Andrew Bird

Break It Yourself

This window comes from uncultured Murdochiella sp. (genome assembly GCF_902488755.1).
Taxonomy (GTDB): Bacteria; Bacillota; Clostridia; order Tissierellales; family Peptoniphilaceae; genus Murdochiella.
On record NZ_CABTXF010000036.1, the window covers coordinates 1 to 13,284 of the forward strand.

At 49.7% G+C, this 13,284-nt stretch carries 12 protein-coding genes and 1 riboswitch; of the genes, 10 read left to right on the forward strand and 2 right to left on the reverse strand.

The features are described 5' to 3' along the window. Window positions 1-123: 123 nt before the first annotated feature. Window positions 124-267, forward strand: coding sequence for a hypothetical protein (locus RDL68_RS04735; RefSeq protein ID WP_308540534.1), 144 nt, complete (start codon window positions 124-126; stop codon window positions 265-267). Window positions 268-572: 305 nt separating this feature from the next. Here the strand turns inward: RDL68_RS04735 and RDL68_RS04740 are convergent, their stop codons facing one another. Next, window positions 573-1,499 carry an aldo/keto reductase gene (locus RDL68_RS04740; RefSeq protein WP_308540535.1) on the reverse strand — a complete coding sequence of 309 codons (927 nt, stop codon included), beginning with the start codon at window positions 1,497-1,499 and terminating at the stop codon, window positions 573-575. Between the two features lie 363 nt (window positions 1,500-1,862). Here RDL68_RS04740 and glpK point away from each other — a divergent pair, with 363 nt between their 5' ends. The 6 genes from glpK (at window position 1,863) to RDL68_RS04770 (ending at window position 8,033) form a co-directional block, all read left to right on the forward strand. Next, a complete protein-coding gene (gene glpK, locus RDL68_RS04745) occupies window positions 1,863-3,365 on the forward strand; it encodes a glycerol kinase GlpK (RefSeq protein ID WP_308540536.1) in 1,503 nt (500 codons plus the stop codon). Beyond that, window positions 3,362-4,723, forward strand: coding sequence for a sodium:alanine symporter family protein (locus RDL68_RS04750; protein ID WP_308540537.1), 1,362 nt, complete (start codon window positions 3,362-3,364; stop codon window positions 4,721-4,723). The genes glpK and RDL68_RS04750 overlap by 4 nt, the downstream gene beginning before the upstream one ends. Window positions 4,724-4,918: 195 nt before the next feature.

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After a long string of lush, intricately plotted collections of classically minded indie pop, crafty violinist, minutia-loving songwriter and peerless whistler Andrew Bird offers up Break It Yourself, an intricately plotted collection of classically minded indie pop that eschews the meticulous studio refinement of Armchair Apocrypha and Noble Beast. Recorded mostly live at his studio barn in Western Illinois, Bird, drummer/percussionist Martin Dosh, and guitarist Jeremy Ylvisaker have crafted a sunny, unpredictable set of tunes that reflects the pastoral Mississippi river valley that birthed them. Meandering and soulful, the album relies on the usual pizzicato loops, orchestral flourishes, and oddball subject matter that's preoccupied Bird since 2003's Weather Systems, but for the first time since his Bowl of Fire days, it feels less like a one-man band. Stand-out cuts like "Orpheo Looks Back", "Eyeoneye," and "Danse Caribe," the latter of which manages to balance elements of Americana, Celtic, and calypso without coming off as contrived or fractured, display an artist in the kind of relaxed, creative state that can only come from putting one's feet up on their own desk after a rigorous bout of touring, which in Bird's case was about five years. This new-found "band" feel also makes itself known on more exploratory tracks like opener "Desperation Breeds" and the eight minute "Hole in the Ocean Floor," songs that despite their art rock lengths, remain engaging and immediate throughout. On first spin, Break It Yourself may sound like a typical outing, but repeated listens unveil an assembly of songs that are as verdant and mercurial as they are rooted in the Bird tradition.

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